The Delhi High Court on Tuesday asked the AAP government to consider amending the penal provisions to deal with the “serious problem” of chain snatching in the national capital.
A bench of Acting Chief Justice Gita Mittal and Justice C Hari Shankar sought a status report from the Aam Aadmi Party (AAP) government on how it intended to deal with the issue, which was raised in a PIL filed by a lawyer. While even the rape laws needed “drastic amendments”, the government should look into making the punishment for snatching more stringent, the court said.
The court also issued notice to the Delhi government, police and the municipal corporations and sought their reply to the plea, which has also contended that various parks in the city were the “hubs” of such crimes and the criminal elements frequented such places due to lack of vigilance. The bench listed the matter for further hearing on December 14.
The petition was moved by advocate Prashant Manchanda who has alleged that chain snatchings in the city have seen a six-fold rise leading to a “fear psychosis” in the minds of citizens as well as tourists who are also targeted by the perpetrators.
He claimed that on an average, there were 25 snatching cases every day in the national capital due to the “absence of effective laws” and “indifference” of the police, which books the offenders under the “trivial provisions” of theft instead of robbery or dacoity, even though weapons are used to commit such crimes. “Many incidents of snatching entail serious wounds and also involve use of deadly weapons, leading to fatal injuries or death of the victims,” the petition has said.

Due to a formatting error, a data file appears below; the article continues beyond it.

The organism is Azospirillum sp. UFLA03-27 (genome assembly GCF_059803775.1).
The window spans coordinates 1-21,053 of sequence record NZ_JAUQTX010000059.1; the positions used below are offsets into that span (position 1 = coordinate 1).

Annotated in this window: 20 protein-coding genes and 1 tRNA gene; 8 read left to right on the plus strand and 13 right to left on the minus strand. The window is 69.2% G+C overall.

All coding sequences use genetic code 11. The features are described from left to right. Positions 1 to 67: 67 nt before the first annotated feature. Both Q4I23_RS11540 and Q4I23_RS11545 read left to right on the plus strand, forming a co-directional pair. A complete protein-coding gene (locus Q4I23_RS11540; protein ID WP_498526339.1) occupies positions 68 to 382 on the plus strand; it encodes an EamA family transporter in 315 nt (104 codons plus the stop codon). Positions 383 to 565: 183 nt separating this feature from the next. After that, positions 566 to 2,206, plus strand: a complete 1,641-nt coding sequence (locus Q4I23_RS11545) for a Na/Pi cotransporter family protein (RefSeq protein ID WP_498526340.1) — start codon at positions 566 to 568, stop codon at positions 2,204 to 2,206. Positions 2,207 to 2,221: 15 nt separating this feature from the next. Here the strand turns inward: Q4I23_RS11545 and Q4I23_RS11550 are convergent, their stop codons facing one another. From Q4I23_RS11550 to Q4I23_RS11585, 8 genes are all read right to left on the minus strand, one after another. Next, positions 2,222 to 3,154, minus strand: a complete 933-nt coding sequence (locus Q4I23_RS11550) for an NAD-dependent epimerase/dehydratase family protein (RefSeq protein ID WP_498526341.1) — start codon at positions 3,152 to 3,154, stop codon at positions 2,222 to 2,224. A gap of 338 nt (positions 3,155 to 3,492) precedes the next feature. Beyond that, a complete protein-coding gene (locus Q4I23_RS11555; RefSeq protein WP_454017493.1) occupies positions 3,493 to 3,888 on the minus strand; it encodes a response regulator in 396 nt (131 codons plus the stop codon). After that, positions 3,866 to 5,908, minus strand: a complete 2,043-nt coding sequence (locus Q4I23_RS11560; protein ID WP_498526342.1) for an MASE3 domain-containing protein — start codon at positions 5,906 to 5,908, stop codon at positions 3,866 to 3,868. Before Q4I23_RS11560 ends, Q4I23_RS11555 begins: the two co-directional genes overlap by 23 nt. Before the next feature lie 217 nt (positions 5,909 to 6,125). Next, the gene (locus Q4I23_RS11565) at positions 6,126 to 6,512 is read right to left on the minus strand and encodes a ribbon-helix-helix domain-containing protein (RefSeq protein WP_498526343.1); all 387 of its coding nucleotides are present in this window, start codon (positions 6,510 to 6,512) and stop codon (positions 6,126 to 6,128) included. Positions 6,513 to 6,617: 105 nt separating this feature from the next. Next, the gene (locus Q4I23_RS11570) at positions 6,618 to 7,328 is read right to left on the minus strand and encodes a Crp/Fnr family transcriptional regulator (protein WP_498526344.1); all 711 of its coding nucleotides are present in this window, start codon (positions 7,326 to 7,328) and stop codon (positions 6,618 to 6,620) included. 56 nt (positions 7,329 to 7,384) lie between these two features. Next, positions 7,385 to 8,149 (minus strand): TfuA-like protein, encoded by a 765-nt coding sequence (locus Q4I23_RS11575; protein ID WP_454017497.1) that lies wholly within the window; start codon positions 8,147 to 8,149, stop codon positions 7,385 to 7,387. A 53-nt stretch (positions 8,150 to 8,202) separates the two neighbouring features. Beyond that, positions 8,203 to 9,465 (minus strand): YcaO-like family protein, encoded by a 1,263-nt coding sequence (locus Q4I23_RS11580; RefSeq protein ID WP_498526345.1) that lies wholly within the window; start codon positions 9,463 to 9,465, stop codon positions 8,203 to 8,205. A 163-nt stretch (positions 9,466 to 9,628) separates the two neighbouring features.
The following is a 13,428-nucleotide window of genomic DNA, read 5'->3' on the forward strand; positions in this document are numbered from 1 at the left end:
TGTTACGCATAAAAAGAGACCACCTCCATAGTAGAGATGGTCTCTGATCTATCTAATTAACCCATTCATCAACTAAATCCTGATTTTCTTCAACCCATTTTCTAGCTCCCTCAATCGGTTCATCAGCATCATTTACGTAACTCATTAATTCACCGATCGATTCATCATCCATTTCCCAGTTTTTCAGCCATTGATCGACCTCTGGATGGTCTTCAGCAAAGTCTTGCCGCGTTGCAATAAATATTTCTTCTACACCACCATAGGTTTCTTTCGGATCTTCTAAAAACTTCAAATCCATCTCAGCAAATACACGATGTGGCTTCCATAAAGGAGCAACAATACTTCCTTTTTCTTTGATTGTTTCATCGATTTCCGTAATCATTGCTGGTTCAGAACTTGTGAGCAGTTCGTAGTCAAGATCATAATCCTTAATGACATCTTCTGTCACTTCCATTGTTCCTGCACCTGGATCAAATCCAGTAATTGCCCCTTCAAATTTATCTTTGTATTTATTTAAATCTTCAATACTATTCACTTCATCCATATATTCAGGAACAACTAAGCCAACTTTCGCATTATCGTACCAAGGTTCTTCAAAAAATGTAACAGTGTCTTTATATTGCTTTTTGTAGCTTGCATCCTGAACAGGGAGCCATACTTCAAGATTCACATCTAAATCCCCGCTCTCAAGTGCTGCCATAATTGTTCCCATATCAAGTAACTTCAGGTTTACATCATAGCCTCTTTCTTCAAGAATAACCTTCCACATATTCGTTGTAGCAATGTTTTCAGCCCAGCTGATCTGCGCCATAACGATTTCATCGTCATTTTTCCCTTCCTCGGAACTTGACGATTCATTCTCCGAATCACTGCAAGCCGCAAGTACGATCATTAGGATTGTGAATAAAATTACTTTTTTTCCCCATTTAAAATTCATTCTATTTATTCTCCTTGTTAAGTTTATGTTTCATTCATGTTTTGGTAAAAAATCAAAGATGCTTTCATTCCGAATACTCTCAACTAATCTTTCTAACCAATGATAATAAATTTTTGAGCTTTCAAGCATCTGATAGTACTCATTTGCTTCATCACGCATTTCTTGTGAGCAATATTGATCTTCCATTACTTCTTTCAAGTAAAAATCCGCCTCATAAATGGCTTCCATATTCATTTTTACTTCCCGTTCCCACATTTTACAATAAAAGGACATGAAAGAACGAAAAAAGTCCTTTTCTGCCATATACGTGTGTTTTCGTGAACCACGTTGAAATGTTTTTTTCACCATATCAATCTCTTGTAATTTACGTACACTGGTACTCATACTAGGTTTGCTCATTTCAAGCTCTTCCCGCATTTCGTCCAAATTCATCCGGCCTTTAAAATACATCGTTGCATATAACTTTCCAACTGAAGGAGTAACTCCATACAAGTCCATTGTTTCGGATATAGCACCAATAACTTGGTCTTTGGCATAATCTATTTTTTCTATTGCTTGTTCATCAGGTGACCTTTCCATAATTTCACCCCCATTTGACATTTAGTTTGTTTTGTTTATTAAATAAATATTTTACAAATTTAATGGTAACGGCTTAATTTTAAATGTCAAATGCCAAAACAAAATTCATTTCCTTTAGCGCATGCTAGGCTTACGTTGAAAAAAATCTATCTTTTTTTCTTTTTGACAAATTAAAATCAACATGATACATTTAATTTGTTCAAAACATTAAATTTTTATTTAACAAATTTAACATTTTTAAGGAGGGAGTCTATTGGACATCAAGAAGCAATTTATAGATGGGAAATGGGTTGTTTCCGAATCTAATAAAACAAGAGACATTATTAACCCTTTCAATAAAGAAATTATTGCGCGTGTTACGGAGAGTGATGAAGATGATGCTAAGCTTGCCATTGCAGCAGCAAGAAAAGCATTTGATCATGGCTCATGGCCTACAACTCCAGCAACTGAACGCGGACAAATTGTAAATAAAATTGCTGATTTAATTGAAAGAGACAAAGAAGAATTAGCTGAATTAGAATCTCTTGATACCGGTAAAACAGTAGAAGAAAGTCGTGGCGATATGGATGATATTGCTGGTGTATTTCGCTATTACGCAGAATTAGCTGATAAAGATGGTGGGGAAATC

Manchanda told the court that the state of Haryana, recognising the seriousness of the problem, has made inclusions in the penal law IPC to make it harsher against snatchings. Under the newly added sections 379A and 379B in the IPC, the offence of snatching entails a punishment ranging from five to 14 years with fine, as against the maximum of three years under section 379, the petition has said. The petitioner also told the bench that in Maharashtra too, the punishment for snatching has been made stringent and in some cases, the Mumbai police has also invoked Maharashtra Control of Organised Crime Act (MCOCA).
In response to the submission, the court said such offences could be part of organised crime, but the lawyer for Delhi police, Gautam Narayan, disagreed. Narayan said an amendment was under consideration and added that such matters should be left to the police.
The court, however, asked the authorities to file their status reports within three weeks.